What yoga pose should I do to open and release tension in my hips?

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Hip-openers are a favorite of most yoga practicers, as you tend to store emotional trauma and stress in the hips causing an unknowing clenching of the muscles. Opening poses can help release this tension and really lighten your mood. Tight hips are also very common because most of us sit at a computer all day, keeping our hips in a flexed position. The non-use of hip joint will cause shortening and shrinking of the hip flexor and decrease the ability to fully extend or straighten in the hip area. This can lead to lower back discomfort due to the shortened muscles across the front of the hips affecting the pelvis, which in turn affects the position and movement of the low back. Hip-openers can be really beneficial to your mental health, aid in good functional standing posture alignment, and aid in yoga posture alignment. A pose that is perfect for tight hips is Pigeon Pose, or Eka Pada Rajakapotasana in Sanksrit. Start on your hands and knees, with your hands aligned under your shoulders and your knees below the hips. Move your right knee forward, hugging it into the right wrist. Keep your right thigh parallel to the sides of your mat. Sweep your right shin and foot toward the left side of mat until the foot is directly below left hip. Lengthen your left leg back toward the back of the mat until it is straight and your toes are untucked. Once you have established yourself in this position, make sure that your hips are squared off and walk the hands or fingertips back in line with the hips. Take a gentle backbend for length, and lower both sides of your pelvis toward the floor. Your hips will have a tendency to lean to the right, so ensure that you keep your hips level to benefit fully from the stretch. If you cannot even out the hips, a blanket or prop can be placed under the right hip to equalize. As you inhale, extend your torso and spine. As you exhale, walk the hands forward and fold your body over the front right thigh until you can rest on the forearms and maybe release your head and neck until the forehead touches the mat. The sensation in this posture can be overwhelming at first and that is why it is important to continue breathing as your settle into the pose. If you experience pain, always back off just slightly to get to a place where you can breathe easily into the stretch. Stay in the modified position for several breaths, and with each exhale try to get a little bit closer to the final pose. Move on to the other side when ready.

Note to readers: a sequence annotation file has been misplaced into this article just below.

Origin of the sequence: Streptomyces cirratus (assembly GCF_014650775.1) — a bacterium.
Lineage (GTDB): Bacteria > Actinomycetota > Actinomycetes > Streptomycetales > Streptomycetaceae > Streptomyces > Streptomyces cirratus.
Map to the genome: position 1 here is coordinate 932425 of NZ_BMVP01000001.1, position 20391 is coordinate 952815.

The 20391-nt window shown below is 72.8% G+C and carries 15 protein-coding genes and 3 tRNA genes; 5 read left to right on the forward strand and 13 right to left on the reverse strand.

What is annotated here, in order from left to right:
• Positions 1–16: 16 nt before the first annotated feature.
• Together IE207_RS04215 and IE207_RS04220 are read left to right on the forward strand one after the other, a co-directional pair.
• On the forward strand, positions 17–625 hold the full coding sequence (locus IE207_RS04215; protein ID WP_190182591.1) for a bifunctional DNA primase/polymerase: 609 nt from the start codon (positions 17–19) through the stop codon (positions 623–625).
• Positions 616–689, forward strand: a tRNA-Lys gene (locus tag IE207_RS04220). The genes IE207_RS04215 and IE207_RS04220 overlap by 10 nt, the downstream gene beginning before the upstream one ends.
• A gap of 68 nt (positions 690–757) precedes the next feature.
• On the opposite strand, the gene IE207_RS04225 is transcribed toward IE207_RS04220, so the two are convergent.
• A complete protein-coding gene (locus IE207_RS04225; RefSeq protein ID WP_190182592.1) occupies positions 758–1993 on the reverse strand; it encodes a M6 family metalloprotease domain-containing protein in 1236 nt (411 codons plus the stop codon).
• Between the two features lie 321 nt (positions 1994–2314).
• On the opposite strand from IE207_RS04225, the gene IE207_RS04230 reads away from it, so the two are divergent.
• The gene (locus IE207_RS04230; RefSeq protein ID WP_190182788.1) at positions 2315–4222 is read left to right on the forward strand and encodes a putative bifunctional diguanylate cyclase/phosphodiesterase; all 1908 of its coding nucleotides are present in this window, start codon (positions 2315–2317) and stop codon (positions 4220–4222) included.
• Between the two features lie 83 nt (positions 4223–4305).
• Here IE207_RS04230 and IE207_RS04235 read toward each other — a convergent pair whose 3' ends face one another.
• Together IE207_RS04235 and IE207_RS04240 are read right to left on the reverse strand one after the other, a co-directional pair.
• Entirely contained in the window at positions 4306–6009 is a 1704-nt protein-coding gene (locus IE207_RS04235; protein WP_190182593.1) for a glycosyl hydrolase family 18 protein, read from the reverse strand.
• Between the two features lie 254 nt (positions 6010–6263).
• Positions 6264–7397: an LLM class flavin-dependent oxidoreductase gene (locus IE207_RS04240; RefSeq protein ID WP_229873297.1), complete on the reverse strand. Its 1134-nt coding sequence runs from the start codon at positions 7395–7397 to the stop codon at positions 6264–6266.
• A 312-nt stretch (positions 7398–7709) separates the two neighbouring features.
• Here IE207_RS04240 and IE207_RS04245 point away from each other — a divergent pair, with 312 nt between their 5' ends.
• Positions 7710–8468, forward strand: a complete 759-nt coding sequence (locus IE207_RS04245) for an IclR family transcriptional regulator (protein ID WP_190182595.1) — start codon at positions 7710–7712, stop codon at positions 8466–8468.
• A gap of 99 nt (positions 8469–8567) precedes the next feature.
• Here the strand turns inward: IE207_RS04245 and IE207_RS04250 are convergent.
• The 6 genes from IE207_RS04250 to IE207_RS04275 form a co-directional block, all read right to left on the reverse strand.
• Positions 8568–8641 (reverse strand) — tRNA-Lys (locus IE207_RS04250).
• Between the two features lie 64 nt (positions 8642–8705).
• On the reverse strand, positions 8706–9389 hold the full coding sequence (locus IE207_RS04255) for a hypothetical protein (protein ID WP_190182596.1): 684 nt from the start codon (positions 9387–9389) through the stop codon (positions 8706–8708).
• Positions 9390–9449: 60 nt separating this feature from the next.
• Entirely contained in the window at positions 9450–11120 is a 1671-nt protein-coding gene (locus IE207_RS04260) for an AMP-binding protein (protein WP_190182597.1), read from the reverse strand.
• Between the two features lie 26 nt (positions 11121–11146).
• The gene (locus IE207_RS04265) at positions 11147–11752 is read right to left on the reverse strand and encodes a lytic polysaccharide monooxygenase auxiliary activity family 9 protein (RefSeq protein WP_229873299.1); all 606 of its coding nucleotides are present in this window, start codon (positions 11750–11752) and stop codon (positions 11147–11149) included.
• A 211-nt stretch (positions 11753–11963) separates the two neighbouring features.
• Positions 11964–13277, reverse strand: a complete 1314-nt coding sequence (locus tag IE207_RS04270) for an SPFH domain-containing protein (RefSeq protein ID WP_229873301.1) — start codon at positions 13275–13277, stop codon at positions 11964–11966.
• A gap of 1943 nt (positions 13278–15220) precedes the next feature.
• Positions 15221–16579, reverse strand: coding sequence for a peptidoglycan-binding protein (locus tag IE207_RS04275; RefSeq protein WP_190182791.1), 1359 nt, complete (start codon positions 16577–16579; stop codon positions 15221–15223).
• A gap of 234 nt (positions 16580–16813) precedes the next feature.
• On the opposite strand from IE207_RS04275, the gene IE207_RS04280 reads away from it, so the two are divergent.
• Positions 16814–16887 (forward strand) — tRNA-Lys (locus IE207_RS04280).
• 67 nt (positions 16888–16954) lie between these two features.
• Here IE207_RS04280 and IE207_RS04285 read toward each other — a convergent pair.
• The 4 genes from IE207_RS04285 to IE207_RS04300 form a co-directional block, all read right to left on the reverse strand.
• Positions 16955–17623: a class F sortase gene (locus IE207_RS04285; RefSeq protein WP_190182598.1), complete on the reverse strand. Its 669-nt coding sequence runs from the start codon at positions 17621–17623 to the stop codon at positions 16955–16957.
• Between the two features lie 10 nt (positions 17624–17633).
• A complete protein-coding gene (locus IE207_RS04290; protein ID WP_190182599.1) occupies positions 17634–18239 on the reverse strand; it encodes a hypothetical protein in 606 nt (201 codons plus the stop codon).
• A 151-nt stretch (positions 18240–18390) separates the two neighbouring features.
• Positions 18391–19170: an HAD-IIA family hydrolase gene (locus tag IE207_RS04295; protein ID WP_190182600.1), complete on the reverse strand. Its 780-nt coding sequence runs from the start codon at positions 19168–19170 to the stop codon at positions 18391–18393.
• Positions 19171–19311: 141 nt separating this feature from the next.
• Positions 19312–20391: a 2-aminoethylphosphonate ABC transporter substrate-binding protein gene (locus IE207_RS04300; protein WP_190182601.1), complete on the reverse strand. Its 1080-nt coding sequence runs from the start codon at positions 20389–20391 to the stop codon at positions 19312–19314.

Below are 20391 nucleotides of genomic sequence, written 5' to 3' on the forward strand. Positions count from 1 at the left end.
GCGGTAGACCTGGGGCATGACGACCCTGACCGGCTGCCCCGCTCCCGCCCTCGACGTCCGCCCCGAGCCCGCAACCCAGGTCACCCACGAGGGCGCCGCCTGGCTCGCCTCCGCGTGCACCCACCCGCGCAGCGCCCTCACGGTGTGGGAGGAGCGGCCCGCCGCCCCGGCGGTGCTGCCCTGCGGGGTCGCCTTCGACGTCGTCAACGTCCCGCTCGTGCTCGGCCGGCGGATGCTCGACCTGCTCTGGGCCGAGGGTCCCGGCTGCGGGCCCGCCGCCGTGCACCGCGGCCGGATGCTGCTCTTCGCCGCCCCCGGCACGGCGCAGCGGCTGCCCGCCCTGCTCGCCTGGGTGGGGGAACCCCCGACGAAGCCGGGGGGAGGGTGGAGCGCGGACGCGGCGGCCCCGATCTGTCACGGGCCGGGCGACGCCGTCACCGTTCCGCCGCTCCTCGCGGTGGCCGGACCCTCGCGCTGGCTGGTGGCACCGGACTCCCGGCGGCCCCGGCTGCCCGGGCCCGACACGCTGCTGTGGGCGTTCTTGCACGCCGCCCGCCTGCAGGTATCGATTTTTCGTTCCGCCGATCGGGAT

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Important: This content reflects information from various individuals and organizations and may offer alternative or opposing points of view. It should not be used for medical advice, diagnosis or treatment. As always, you should consult with your healthcare provider about your specific health needs.